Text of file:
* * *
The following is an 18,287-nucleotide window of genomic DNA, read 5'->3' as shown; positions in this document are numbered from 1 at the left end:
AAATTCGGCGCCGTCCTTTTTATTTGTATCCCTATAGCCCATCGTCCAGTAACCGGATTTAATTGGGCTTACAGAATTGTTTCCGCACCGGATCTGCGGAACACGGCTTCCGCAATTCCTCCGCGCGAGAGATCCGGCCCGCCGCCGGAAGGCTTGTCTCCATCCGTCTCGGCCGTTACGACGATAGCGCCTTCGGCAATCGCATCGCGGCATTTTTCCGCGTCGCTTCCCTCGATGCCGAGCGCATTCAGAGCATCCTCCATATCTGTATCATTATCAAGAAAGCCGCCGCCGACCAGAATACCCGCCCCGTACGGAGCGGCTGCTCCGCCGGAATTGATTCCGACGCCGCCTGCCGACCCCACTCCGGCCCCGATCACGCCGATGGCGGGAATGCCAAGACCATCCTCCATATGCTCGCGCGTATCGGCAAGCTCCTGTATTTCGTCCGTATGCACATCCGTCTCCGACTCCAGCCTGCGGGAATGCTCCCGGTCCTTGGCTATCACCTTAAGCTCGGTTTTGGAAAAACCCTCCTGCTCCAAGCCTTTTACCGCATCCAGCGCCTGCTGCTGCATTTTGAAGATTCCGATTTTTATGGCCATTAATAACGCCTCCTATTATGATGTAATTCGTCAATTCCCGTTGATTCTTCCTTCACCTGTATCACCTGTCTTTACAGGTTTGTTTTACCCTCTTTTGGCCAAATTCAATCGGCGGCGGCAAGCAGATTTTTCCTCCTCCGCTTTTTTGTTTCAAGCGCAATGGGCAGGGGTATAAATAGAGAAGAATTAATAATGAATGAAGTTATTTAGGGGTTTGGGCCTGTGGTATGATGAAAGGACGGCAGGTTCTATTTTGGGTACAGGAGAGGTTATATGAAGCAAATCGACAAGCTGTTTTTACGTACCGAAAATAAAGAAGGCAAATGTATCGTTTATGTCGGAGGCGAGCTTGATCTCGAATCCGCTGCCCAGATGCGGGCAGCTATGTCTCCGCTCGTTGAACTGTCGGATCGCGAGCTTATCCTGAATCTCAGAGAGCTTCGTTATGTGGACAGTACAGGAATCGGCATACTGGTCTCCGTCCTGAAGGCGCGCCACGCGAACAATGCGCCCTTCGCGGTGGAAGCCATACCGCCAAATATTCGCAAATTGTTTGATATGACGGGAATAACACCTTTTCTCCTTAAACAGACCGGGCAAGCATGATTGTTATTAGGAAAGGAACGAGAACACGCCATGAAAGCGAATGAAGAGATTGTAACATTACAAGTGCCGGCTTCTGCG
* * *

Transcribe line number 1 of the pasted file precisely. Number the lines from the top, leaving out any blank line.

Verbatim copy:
The following is an 18,287-nucleotide window of genomic DNA, read 5'->3' as shown; positions in this document are numbered from 1 at the left end: